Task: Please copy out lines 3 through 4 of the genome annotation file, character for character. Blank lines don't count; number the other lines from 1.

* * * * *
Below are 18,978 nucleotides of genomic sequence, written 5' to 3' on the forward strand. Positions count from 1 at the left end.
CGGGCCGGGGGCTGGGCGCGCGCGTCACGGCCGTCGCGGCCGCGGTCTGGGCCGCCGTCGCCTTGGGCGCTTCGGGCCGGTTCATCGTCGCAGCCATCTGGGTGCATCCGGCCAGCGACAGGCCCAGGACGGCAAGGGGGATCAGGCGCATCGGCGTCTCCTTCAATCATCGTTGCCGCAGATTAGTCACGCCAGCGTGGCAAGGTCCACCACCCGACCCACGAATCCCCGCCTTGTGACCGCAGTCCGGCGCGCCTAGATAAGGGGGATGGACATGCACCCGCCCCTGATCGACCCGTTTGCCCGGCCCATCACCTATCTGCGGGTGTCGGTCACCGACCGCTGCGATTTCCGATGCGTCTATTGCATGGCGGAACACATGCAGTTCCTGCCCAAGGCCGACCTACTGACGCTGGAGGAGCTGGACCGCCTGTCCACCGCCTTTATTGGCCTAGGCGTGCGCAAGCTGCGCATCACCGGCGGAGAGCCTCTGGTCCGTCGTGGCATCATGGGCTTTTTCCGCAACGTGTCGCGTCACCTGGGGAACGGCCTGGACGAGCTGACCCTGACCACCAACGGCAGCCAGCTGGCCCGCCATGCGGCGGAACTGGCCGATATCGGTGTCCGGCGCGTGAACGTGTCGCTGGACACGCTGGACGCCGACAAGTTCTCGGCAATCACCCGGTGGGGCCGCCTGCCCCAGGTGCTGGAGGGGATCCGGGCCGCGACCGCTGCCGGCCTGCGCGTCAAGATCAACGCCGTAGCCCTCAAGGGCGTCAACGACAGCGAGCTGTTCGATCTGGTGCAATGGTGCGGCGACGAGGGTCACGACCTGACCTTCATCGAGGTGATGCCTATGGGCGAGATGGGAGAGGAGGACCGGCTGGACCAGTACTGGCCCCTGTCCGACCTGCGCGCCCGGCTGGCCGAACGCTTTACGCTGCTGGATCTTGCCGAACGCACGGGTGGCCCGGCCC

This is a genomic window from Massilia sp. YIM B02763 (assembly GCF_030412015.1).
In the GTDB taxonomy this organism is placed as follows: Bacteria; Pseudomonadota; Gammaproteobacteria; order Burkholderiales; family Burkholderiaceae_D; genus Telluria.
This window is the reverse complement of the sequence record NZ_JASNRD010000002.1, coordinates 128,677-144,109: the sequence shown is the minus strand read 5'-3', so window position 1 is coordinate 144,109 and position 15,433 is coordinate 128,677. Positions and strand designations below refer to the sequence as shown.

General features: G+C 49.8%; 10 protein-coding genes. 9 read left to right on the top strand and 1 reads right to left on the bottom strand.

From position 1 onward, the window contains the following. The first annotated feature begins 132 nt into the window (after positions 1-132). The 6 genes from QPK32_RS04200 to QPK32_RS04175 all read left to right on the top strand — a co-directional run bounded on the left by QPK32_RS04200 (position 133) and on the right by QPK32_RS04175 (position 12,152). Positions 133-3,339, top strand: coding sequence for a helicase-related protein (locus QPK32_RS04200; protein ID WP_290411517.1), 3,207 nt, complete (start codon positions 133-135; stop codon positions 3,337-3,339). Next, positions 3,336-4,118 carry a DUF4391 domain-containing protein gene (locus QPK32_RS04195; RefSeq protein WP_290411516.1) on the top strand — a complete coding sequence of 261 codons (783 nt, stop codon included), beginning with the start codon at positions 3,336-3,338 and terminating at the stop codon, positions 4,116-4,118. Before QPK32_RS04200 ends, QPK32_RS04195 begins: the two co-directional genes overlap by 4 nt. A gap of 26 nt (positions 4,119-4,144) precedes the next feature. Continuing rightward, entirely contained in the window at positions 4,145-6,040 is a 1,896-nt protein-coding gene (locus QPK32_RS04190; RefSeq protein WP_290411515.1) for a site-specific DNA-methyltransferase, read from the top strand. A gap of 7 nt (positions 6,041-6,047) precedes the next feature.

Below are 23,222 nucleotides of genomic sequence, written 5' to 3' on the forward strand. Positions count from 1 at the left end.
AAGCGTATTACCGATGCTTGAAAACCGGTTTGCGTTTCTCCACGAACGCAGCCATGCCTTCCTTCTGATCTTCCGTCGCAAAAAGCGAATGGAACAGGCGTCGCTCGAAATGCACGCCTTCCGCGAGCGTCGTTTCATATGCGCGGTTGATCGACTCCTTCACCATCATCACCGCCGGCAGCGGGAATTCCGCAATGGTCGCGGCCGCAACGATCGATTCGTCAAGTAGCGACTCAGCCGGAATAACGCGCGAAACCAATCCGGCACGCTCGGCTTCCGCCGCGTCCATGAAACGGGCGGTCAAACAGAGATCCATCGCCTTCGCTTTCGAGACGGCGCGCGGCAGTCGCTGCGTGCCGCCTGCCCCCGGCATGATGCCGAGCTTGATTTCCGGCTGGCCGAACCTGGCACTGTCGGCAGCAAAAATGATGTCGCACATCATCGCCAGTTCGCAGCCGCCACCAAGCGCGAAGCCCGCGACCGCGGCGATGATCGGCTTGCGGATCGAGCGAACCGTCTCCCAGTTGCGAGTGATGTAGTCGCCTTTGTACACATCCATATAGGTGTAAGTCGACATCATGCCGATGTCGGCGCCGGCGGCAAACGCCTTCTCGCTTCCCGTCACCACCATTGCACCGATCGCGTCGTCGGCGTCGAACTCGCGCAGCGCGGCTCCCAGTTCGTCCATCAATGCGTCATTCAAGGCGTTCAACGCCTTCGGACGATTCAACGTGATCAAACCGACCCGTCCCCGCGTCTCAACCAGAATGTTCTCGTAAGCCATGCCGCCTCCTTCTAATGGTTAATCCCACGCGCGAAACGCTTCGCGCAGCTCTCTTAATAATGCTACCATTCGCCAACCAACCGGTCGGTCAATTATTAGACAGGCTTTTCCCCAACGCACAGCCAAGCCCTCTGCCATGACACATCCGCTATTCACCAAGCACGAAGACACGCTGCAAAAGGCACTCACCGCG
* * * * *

This is a genomic window from Massilia sp. YIM B02763 (assembly GCF_030412015.1).
In the GTDB taxonomy this organism is placed as follows: Bacteria; Pseudomonadota; Gammaproteobacteria; order Burkholderiales; family Burkholderiaceae_D; genus Telluria.